Also, as part of this strategy, PM BC found it imperative to deliver operationally relevant capability to the field in a timely manner. Thus, PM BC implemented a quarterly release process that informs Army decision makers when emerging capability is expected to be mature, its impact on interoperability, and the organization's method of force upgrade. By implementing 24 quarterly upgrades over the past three years across its product lines, PM BC assures relevant and operational capabilities are delivered to Warfighters while ensuring interoperability and synchronized fielding.
The Lines of Operation
The first primary tier of the Battle Command Collapse Strategy is the consolidation of the server infrastructure. This approach implements the Army's GNEC strategy, which is an integrating construct to bring LandWarNet and battle command programs and initiatives into theater-based alignment and present a single operating environment for Army forces. For PM BC, aligning with this approach successfully leverages enterprise investments and will focus subordinate product offices toward providing specific warfighting development to reduce redundant, costly infrastructure and tactical server burden.
During the past year, PM BC made progress on the infrastructure piece of the strategy by initiating steps to consolidate the battle command infrastructure with PM Warfighter Information Network-Tactical (PM WIN-T), the Army's current and future tactical network that will provide mobile communications for the Warfighter and Distributed Common Ground System (DCGS), the premier globally networked intelligence, surveillance and reconnaissance weapon system. Currently, each of these servers is developed independently of each other. Taking these critical steps towards an integrated approach to data handling and infrastructure reinforces the strategy of unifying product deployment and sustainment.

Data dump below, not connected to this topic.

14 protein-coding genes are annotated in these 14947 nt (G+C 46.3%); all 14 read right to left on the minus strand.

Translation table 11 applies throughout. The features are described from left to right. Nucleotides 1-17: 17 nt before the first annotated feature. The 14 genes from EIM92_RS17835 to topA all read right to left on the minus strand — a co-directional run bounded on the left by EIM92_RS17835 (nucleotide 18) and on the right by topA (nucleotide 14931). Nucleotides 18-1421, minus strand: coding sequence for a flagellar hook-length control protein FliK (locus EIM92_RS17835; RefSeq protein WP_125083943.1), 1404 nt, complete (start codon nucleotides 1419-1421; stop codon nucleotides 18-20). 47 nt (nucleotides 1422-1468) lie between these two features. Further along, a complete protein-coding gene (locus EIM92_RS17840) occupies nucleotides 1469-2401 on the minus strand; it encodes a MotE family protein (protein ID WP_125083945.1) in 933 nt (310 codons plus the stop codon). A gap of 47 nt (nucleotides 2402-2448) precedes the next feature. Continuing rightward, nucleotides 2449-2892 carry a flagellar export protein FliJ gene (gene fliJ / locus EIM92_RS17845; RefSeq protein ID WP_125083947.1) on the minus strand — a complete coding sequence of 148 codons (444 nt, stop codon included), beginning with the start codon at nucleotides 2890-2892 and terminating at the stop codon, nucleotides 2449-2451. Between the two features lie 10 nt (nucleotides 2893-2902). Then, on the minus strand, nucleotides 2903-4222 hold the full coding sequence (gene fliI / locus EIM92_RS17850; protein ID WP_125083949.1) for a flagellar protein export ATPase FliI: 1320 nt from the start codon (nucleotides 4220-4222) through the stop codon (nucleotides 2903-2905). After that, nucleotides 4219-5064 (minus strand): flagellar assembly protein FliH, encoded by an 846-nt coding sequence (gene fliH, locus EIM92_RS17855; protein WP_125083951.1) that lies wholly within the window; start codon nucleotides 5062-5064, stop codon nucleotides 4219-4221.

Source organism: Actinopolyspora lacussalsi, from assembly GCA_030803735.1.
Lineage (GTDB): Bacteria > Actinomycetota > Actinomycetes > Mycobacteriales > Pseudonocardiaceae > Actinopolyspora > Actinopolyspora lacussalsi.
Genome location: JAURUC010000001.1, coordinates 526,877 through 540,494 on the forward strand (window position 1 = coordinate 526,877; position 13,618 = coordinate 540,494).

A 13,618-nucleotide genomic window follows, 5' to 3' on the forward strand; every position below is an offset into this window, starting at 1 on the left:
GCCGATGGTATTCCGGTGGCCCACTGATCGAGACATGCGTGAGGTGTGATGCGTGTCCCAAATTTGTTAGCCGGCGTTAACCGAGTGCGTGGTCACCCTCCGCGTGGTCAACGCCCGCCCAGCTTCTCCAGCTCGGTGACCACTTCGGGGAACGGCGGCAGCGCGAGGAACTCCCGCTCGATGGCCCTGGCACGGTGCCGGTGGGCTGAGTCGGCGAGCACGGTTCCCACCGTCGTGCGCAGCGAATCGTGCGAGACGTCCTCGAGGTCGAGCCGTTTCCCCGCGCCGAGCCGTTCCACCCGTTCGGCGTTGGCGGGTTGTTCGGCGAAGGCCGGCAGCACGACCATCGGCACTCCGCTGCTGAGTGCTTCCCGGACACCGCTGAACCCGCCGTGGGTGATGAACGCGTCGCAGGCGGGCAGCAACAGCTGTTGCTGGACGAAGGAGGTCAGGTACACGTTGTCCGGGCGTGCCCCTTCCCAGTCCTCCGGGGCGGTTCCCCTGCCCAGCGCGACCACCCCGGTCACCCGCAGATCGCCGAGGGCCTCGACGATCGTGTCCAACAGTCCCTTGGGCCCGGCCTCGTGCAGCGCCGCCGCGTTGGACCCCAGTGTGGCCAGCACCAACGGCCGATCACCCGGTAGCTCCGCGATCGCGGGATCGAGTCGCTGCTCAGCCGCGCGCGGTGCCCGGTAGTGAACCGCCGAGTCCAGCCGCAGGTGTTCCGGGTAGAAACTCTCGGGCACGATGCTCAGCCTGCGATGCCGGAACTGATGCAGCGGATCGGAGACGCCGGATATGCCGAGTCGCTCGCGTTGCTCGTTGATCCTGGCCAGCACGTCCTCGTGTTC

PM BC’s approach to consolidating capabilities from multiple stovepiped systems onto a single server is expected to enhance collaboration by every measure. The Battle Command Collapse Strategy continues to take significant steps in enhancing product interoperability and consolidation through two core elements of the application framework: Battle Command Workstation and Battle Command Web. By adopting a model that supports innovation, values user feedback, and focuses on rapid delivery of capability, PM BC sets the conditions required for enhanced Warfighter effectiveness.
Two Core Elements of the Application Framework: The Battle Command Workstation
PM BC began the re-architecture of the current family of systems to create a common architecture, called the Battle Command Workstation. CPOF sets the foundation of this platform since it provides users with the capability to simultaneously collaborate and share data among operators in near real time. These features allow senior commanders to quickly review shared data simultaneously with subordinate units, improving overall battlefield awareness.
A second core element of this strategy is that the government will attain general purpose rights to the CPOF source code in the near future. By achieving this, PM BC plans to maximize the ability to compete foundation development and sustainment as well as discrete applications in a more open setting.